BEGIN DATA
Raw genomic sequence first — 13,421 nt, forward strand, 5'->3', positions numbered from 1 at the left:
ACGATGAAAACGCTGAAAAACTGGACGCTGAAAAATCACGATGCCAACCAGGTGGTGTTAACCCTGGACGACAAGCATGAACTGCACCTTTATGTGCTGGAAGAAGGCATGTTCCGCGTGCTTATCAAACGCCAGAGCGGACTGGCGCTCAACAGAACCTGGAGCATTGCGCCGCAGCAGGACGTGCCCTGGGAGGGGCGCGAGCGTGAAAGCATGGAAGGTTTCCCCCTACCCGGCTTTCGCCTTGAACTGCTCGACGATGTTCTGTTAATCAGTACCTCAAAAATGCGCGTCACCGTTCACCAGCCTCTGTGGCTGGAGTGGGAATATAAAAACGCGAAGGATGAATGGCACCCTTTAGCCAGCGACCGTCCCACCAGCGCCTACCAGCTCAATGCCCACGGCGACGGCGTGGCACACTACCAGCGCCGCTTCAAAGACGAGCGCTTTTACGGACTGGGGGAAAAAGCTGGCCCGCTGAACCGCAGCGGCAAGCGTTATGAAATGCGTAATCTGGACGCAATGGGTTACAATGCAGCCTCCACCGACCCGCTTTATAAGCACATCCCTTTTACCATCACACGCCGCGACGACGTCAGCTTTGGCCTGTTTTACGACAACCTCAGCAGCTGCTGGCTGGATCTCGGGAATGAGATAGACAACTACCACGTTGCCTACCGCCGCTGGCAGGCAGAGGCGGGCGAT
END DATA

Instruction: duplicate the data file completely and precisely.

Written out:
Raw genomic sequence first — 13,421 nt, forward strand, 5'->3', positions numbered from 1 at the left:
ACGATGAAAACGCTGAAAAACTGGACGCTGAAAAATCACGATGCCAACCAGGTGGTGTTAACCCTGGACGACAAGCATGAACTGCACCTTTATGTGCTGGAAGAAGGCATGTTCCGCGTGCTTATCAAACGCCAGAGCGGACTGGCGCTCAACAGAACCTGGAGCATTGCGCCGCAGCAGGACGTGCCCTGGGAGGGGCGCGAGCGTGAAAGCATGGAAGGTTTCCCCCTACCCGGCTTTCGCCTTGAACTGCTCGACGATGTTCTGTTAATCAGTACCTCAAAAATGCGCGTCACCGTTCACCAGCCTCTGTGGCTGGAGTGGGAATATAAAAACGCGAAGGATGAATGGCACCCTTTAGCCAGCGACCGTCCCACCAGCGCCTACCAGCTCAATGCCCACGGCGACGGCGTGGCACACTACCAGCGCCGCTTCAAAGACGAGCGCTTTTACGGACTGGGGGAAAAAGCTGGCCCGCTGAACCGCAGCGGCAAGCGTTATGAAATGCGTAATCTGGACGCAATGGGTTACAATGCAGCCTCCACCGACCCGCTTTATAAGCACATCCCTTTTACCATCACACGCCGCGACGACGTCAGCTTTGGCCTGTTTTACGACAACCTCAGCAGCTGCTGGCTGGATCTCGGGAATGAGATAGACAACTACCACGTTGCCTACCGCCGCTGGCAGGCAGAGGCGGGCGAT